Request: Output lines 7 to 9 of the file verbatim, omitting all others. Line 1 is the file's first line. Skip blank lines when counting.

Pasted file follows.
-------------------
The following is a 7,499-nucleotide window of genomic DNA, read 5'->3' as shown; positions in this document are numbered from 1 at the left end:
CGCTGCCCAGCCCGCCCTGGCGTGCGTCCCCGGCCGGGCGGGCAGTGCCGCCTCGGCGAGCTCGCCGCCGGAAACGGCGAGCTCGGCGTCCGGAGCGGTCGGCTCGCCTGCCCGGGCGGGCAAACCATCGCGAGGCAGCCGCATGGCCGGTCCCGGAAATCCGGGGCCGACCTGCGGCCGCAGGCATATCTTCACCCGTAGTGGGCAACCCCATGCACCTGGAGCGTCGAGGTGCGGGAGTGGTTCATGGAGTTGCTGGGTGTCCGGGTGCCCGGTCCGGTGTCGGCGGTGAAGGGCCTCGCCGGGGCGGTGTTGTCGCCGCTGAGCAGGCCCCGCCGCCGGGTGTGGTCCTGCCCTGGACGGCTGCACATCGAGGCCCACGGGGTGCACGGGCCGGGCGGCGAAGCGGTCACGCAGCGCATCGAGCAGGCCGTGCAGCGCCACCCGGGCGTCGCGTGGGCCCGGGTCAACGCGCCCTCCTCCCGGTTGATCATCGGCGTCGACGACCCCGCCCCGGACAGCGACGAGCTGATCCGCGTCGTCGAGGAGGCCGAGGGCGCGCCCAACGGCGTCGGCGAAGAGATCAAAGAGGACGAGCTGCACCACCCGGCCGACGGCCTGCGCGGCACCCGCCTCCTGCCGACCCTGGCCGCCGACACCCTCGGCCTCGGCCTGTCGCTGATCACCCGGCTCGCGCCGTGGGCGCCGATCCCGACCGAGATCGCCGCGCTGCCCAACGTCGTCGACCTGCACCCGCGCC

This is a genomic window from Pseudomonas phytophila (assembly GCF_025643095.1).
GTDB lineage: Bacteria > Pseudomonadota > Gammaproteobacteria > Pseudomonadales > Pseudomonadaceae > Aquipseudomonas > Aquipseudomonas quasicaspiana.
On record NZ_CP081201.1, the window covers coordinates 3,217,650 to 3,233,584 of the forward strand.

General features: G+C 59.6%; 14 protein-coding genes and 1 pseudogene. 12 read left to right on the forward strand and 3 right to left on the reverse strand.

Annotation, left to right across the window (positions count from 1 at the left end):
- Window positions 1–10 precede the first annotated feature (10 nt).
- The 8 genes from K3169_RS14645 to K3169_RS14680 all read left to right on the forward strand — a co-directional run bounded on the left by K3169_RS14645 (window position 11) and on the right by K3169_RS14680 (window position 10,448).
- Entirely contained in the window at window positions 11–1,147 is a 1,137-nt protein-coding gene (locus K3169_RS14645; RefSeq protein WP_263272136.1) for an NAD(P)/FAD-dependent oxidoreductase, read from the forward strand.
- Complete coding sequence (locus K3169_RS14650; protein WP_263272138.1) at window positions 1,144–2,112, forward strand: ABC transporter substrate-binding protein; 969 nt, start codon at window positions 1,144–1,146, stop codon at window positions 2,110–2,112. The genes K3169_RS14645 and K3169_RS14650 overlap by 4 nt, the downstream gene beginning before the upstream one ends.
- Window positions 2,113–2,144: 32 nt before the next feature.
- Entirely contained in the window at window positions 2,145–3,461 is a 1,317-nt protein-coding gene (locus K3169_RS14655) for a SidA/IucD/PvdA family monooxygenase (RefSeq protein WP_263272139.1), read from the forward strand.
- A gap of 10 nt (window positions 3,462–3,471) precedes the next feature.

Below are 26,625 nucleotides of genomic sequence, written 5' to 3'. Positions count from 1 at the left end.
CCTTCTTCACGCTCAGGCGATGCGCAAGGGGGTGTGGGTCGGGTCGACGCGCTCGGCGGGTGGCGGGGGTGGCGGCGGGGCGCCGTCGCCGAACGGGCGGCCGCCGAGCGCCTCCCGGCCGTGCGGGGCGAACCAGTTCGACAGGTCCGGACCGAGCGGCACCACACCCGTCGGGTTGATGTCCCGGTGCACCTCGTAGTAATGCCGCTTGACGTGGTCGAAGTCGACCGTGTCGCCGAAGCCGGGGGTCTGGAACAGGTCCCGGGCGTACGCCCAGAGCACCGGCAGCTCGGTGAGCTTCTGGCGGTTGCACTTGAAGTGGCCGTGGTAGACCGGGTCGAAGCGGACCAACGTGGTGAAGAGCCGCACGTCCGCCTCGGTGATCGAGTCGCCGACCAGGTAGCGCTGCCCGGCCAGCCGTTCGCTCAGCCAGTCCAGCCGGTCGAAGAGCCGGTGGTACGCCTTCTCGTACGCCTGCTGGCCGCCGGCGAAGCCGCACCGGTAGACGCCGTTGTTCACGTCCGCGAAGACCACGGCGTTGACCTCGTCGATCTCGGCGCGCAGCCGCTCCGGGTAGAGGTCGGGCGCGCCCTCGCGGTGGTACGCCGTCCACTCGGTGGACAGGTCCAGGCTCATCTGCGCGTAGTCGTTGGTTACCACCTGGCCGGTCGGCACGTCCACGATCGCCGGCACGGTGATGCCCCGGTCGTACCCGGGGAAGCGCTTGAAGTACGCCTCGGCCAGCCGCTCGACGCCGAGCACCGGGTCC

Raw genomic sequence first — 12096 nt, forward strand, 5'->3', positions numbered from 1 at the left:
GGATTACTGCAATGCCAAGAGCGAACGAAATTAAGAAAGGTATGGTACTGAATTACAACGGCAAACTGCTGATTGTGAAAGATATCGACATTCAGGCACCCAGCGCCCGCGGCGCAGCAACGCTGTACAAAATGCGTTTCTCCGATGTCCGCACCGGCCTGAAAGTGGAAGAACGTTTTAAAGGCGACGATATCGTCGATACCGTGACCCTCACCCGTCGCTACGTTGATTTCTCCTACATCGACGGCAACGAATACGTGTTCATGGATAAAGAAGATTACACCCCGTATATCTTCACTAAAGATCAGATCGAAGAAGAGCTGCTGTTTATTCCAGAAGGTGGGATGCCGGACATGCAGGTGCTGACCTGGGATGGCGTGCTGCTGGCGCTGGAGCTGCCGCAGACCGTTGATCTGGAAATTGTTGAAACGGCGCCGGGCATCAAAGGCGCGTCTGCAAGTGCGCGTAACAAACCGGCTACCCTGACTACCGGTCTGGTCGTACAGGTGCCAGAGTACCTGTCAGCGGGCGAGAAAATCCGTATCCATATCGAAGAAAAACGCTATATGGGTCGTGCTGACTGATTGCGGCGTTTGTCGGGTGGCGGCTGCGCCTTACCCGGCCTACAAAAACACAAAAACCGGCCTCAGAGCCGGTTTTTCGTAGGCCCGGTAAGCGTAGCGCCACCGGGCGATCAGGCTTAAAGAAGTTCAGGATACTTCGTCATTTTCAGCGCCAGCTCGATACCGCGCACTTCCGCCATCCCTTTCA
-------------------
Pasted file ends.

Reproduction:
Annotation, left to right across the window (positions count from 1 at the left end):
- Window positions 1–10 precede the first annotated feature (10 nt).
- The 8 genes from K3169_RS14645 to K3169_RS14680 all read left to right on the forward strand — a co-directional run bounded on the left by K3169_RS14645 (window position 11) and on the right by K3169_RS14680 (window position 10,448).